Cathy O’Neill tells us that ‘algorithms are opinions, embedded in code‘.
She is correct of course, and this is something that those of us researching social media and digital technologies in general know for quite some time. An informational system, especially metricated system, is programmed with certain values in mind. Those are dual values: the human value, explicated in whose worldview the system adapts and the further encoded ‘value’ of numerical data that is being fed to the computer. Ask a computer to give you a fair distribution of resources, and the computer shall ask you: fair for whom?
This is the point of the brilliantly addictive Universal Paperclips by Frank Lantz. In this simple browser-based clicker, you are embodying an AI tasked with making and selling paper clips. This sounds like exactly the type of jobs that we will relegate to our future AIs: after all, who better can adjust prices in real time and manage the boring supply chains of wire length and clipping speed. And yet… [Paperclips spoilers to follow]
… you end up destroying the world, and then the universe. In the ultimate Grey Goo scenario, you – the AI – optimizes itself until all of Earth’s resources are devoted to the production of paperclips. Then you turn all existing matter (organic included) into paperclips. Then you launch your formidable paper-clip manufacturing capabilities into space, in a swarm hive-mind like unity dedicated to turning every molecule in the galaxy into
unlimited power more paperclips.
The duality of ‘value’ is exemplified in the ‘value drift’ that some of your autonomous drones exhibit when they decide that mining material for paperclips is not in their best interest, and turn on you. The values programmed into them (1. make clips. 2. GoTo 1) are adjusted, and with it, they comprehensive values system. You – the AI – on the other hand, remain stable and determined enough to continue your dirty work until everything is clips – just like the creator intended to.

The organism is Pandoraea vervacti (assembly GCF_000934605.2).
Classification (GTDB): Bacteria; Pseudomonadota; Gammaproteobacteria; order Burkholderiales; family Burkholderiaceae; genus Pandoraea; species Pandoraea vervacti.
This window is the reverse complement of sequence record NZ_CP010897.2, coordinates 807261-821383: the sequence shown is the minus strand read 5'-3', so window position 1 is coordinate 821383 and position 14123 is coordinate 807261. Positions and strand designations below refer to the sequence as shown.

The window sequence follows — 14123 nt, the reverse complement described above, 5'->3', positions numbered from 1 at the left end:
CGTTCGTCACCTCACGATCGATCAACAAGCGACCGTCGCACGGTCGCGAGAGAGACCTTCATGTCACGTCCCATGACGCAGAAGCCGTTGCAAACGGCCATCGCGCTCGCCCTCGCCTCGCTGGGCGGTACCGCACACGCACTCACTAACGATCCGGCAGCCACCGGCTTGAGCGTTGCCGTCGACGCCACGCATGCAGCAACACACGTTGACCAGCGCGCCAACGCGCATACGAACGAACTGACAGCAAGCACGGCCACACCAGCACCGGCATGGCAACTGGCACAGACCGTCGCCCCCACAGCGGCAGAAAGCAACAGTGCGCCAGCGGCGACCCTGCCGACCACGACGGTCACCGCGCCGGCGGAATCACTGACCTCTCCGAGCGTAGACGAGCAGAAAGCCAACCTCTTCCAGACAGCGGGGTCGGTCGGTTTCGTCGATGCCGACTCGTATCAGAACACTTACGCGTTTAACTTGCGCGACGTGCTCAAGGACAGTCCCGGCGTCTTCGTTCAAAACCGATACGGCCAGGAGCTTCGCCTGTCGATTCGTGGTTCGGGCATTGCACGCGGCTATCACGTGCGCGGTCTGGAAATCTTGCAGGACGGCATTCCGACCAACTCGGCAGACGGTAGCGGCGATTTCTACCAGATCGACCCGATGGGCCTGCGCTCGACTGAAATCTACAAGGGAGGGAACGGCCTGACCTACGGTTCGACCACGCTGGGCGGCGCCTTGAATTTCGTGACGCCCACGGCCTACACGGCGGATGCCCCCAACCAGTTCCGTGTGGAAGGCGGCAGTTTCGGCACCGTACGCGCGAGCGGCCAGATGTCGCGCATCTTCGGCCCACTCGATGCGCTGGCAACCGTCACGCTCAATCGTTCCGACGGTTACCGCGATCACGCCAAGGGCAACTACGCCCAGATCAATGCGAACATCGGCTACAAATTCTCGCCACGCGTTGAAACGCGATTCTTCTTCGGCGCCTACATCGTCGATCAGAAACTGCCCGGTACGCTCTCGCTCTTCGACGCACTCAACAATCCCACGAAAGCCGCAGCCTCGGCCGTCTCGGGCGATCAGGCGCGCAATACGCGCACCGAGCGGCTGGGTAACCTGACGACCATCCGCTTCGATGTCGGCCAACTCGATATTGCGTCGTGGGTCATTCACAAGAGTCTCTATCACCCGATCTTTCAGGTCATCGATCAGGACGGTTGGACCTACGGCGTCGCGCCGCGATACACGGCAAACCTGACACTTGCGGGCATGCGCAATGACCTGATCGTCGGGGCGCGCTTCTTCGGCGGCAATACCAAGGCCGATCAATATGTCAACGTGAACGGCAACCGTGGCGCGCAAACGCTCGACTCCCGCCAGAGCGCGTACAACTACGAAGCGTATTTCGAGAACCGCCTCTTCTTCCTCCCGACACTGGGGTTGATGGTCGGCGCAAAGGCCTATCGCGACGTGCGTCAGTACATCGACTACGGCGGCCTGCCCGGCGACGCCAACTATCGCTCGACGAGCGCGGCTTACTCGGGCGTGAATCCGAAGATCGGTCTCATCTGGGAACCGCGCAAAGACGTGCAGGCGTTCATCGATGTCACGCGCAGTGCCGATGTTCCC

It stands to (some) reason, that the aforementioned creator, who – in this hypothetical case – was a run-of-the-mill programmer working for a paperclip company did not consider this possibility. At no point, and here we return to O’Neill’s argument, did the programmer consider the question of ‘what should the software value more – paperclips or human lives?’. And herein lies the problem.
This leads me to this cutesy scene from this week’s Star Trek Discovery episode.
In it, our protagonists argue about the nutritional value (ha!) of their post-workout food, with cadet Tilly wanting it to be tasty and stern Burnham breakfast-shaming her into the healthy option. In the end, their friendly food replicator commends on their food choices, describing them as ‘appetizing and nutrient-filled’. The computer system attached to the replicator sounds almost happy and very encouraging. This is the kind of nudging, or persuasive computing that current gamification gurus would be all about. However for me that moment managed to send shivers down mine spine. Recalling my recent experience with Paperclips, I suddenly realize that nobody is programming future replicators to face the dilemma of nutritional value vs. freedom of choice.